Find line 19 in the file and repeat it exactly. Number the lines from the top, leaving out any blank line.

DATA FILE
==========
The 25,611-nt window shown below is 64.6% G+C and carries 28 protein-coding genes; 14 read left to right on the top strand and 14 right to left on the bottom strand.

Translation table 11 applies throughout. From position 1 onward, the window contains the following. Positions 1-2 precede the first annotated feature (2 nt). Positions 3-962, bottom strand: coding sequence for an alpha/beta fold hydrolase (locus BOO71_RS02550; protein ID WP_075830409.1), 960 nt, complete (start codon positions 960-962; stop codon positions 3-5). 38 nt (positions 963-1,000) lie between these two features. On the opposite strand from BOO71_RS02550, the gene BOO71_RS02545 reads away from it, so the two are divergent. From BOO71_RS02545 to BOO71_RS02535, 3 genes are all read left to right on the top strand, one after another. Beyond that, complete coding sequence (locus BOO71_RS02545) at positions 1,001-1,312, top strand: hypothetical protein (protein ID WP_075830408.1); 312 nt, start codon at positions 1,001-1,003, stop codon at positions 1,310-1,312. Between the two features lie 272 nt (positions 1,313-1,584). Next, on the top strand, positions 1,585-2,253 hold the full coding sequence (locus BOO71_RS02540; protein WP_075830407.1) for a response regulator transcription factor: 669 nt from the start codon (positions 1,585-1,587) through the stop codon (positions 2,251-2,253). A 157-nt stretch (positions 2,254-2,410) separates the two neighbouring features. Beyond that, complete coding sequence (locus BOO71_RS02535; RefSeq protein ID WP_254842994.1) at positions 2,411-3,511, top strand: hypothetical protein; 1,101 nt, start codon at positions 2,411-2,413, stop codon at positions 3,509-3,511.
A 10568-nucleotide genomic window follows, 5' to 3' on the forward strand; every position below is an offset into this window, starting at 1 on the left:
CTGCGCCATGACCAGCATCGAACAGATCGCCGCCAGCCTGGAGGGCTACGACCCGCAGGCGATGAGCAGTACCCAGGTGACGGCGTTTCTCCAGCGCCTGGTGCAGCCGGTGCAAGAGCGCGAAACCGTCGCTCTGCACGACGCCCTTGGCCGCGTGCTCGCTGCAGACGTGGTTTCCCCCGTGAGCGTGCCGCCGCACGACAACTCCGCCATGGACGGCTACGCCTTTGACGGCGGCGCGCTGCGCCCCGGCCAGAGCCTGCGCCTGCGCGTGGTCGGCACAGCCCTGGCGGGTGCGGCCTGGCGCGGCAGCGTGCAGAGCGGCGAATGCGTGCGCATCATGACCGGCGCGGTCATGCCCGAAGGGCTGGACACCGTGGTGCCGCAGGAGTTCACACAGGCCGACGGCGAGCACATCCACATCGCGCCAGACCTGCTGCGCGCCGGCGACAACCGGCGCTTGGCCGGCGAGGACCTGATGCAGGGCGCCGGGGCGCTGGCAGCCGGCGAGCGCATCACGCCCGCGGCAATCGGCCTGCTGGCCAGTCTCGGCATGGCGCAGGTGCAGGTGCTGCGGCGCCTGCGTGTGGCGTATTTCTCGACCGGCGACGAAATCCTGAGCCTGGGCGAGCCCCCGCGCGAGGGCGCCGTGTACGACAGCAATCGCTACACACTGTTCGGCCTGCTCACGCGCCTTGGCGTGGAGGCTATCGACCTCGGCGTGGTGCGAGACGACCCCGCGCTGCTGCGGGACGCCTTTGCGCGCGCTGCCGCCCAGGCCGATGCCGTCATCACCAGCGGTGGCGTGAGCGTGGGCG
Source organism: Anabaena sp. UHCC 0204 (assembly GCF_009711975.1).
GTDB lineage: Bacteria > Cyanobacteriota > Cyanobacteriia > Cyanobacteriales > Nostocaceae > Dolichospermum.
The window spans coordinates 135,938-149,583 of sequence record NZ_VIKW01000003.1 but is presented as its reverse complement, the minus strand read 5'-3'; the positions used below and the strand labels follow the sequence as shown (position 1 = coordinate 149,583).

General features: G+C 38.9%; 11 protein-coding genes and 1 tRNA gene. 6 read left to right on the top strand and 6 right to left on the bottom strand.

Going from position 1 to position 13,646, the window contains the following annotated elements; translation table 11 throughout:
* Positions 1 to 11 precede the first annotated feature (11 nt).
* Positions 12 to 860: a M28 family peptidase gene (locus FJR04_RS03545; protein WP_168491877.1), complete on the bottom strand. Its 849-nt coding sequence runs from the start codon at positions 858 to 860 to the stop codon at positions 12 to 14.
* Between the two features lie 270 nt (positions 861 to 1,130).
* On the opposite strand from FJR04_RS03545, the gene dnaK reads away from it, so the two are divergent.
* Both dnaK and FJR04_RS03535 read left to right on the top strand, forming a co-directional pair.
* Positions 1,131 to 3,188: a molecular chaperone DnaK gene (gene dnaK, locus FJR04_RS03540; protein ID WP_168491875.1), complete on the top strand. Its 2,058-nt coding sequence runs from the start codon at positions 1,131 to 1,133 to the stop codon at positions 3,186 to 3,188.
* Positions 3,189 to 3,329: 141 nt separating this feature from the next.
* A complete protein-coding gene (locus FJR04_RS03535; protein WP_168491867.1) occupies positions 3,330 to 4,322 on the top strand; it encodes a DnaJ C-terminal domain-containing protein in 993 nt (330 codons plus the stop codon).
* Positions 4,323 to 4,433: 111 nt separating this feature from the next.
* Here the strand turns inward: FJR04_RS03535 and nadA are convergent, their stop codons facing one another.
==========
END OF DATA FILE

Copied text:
* Here the strand turns inward: FJR04_RS03535 and nadA are convergent, their stop codons facing one another.